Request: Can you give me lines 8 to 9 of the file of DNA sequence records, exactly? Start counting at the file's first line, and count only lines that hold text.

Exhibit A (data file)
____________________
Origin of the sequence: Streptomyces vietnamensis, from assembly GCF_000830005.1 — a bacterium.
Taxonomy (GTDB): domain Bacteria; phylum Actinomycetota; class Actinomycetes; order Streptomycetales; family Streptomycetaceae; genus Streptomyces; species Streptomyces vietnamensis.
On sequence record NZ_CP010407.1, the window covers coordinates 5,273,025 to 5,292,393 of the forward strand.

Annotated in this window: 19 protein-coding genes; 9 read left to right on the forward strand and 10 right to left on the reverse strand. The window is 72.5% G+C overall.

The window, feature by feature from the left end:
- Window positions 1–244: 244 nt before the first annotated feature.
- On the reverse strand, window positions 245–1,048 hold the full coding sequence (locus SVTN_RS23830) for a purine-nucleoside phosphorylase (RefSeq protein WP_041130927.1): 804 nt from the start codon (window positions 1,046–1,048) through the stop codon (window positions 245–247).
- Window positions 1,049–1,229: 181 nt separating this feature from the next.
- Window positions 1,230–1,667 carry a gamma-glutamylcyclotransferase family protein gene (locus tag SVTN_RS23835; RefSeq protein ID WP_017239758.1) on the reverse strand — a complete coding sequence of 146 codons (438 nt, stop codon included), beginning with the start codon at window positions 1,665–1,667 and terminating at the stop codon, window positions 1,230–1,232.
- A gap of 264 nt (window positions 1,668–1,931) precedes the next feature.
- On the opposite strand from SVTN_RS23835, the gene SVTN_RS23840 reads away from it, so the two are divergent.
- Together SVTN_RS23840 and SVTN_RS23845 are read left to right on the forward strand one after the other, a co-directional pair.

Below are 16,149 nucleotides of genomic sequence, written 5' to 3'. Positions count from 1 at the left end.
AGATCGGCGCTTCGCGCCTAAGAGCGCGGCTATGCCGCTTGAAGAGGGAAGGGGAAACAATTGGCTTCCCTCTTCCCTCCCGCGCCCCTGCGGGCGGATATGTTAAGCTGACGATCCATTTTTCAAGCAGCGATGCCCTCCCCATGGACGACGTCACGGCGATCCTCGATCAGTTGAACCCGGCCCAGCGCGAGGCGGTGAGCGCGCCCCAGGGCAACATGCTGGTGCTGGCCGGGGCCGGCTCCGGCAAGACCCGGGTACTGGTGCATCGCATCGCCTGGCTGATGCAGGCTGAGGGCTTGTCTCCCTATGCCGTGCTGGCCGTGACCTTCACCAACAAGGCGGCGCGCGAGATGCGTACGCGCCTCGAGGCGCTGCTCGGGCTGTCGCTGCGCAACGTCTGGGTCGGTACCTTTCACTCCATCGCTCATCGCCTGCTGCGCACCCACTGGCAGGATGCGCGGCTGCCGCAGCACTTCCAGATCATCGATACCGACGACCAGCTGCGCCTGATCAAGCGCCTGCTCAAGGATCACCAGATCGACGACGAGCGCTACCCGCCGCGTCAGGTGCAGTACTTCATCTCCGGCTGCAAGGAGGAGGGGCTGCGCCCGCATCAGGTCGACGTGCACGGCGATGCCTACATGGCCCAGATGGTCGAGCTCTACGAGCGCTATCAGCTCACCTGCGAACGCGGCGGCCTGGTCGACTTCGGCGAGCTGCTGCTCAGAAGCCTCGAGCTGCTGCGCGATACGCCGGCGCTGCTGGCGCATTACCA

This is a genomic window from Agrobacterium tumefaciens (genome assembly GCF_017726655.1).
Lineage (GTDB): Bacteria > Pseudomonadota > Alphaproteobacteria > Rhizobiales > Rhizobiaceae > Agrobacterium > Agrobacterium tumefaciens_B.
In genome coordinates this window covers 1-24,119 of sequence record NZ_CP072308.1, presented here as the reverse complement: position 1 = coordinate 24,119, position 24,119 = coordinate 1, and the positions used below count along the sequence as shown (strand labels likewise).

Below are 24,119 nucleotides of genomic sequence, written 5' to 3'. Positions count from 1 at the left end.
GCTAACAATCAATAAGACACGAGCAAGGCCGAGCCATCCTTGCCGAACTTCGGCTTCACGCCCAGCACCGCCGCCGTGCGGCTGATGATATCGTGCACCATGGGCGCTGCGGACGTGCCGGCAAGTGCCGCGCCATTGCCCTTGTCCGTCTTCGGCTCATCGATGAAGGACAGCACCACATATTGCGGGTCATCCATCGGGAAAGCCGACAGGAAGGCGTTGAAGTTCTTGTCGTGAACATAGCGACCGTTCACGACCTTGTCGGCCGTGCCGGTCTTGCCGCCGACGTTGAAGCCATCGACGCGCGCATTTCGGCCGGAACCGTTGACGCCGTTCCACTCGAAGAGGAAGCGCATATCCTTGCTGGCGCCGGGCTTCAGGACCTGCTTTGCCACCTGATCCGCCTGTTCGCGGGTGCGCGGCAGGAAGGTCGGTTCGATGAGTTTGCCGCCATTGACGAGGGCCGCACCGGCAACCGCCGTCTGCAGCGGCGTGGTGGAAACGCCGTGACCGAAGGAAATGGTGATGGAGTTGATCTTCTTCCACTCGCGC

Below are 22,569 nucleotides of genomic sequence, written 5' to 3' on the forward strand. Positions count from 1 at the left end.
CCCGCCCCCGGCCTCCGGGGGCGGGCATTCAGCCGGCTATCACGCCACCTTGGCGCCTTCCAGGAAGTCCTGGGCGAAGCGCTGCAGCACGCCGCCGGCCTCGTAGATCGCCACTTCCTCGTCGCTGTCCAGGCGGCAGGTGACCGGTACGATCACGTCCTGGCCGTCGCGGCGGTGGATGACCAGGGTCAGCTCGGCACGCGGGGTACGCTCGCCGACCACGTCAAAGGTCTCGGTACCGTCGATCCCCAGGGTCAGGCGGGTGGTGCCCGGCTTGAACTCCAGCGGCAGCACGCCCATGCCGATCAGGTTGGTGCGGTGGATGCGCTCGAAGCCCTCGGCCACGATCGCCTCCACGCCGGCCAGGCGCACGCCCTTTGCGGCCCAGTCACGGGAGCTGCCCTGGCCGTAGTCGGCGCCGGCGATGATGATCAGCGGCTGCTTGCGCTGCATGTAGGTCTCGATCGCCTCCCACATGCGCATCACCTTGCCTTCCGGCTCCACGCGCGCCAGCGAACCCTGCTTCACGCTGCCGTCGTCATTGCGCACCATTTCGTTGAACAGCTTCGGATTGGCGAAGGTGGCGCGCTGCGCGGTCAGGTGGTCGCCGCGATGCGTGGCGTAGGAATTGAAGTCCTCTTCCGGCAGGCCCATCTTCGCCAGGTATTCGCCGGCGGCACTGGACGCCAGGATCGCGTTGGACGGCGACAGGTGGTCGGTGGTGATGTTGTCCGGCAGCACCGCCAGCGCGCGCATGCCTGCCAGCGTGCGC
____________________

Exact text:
- Window positions 1,049–1,229: 181 nt separating this feature from the next.
- Window positions 1,230–1,667 carry a gamma-glutamylcyclotransferase family protein gene (locus tag SVTN_RS23835; RefSeq protein ID WP_017239758.1) on the reverse strand — a complete coding sequence of 146 codons (438 nt, stop codon included), beginning with the start codon at window positions 1,665–1,667 and terminating at the stop codon, window positions 1,230–1,232.